child: Text('Add book'),

class _BookTable extends StatelessWidget {
  final HomeController _homeController;
  final VoidCallback _refreshList;

  _BookTable(this._homeController, this._refreshList);

  Widget build(BuildContext context) {
    return FutureBuilder<List<Book>>(
        future: _homeController.getAllBooks(),
        builder: (context, snapshot) {
          if (!snapshot.hasData) {
            return const Center(child: Text('Loading..'));
          } else {
            return DataTable(
                columns: _createBookTableColumns(),
                rows: _createBookTableRows( ?? []));

  List<DataColumn> _createBookTableColumns() {
    return [
      const DataColumn(label: Text('ID')),
      const DataColumn(label: Text('Book')),
      const DataColumn(label: Text('Action')),

  List<DataRow> _createBookTableRows(List<Book> books) {
    return books
        .map((book) => DataRow(cells: [
              DataCell(Text('#' +,
              DataCell(Text('${book.title} (${book.year.toString()})')),
                icon: const Icon(Icons.delete),
                onPressed: () async {
                  await _homeController.removeBook(;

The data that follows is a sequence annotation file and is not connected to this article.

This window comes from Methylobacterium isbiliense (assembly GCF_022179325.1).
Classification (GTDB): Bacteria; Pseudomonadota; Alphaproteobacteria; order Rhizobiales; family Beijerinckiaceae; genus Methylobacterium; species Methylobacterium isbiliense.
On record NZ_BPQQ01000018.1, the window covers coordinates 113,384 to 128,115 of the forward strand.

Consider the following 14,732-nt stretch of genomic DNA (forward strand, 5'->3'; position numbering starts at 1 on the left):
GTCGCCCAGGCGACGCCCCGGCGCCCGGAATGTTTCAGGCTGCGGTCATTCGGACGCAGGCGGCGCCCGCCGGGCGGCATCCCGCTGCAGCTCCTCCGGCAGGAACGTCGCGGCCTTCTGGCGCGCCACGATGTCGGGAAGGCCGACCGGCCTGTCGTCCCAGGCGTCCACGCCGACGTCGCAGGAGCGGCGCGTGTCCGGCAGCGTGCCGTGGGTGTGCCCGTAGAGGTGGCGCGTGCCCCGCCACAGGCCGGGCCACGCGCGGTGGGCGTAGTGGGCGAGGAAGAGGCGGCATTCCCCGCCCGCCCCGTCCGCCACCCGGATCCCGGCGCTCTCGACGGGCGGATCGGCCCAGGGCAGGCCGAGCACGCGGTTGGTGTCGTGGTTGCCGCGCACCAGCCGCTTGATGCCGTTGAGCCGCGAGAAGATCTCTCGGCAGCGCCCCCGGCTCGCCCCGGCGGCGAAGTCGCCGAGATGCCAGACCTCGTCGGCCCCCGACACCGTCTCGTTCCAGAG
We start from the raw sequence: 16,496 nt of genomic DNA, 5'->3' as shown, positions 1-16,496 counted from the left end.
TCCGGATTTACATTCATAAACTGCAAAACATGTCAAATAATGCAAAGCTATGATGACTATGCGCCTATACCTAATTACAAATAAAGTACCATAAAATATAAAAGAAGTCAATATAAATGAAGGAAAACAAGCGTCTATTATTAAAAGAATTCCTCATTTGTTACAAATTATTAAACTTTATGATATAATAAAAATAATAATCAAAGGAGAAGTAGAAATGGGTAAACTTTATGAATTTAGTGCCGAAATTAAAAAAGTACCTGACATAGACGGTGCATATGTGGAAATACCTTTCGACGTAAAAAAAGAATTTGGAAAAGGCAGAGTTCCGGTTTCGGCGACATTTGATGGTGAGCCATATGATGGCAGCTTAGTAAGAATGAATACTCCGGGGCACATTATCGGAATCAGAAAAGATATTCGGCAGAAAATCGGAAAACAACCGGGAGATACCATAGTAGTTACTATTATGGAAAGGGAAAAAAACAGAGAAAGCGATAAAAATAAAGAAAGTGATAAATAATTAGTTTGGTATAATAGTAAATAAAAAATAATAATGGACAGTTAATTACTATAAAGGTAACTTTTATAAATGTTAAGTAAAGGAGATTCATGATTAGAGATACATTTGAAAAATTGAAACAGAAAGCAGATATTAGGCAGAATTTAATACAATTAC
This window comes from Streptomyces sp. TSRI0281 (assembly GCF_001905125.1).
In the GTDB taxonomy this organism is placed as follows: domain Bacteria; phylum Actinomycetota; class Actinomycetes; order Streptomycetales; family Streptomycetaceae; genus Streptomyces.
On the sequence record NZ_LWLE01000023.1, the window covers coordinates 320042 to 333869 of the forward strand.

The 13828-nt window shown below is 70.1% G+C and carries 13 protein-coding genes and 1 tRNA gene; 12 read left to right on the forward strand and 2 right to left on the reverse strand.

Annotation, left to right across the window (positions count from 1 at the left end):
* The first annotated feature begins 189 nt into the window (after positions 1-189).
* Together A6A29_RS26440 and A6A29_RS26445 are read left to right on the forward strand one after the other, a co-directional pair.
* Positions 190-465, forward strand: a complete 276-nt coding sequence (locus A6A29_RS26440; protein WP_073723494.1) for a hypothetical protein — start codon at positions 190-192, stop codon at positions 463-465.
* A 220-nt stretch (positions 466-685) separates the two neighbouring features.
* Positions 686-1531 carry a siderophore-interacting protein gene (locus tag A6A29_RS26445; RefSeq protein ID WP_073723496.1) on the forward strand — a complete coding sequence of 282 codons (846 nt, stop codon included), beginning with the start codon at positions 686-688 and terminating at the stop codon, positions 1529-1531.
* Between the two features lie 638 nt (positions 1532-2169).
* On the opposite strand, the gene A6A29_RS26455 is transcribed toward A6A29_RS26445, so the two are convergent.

The above UI code implements a multi-component single-page application with a form and data table. The form component lets the user add new books, and the data table component displays all book information. Besides, the user can remove a book from the store by tapping on the trash bin icon.

Here, we added the entire UI into a single Dart file by using a callback-based state management approach . This mainly works because we have only one application screen. However, when you are developing large-scale Flutter apps with multiple screens, it’s always good to use multiple Dart files and select a flexible state management approach (the Flutter team recommends Provider).

Note the following important points about the above UI source code:

  • It doesn’t directly access the book repository or database layer, but gains access to stored books via the HomeController instance
  • We used the FutureBuilder class to render UI conditionally with asynchronous data retrieval. The FutureBuilder class provides a productive way to display another widget until the asynchronous operation completes; in our case, we show a text label until we receive all books from the repository
  • The Add book button inserts a new book to the virtual database by creating a new instance of the Book DTO with the data obtained from the text editing controllers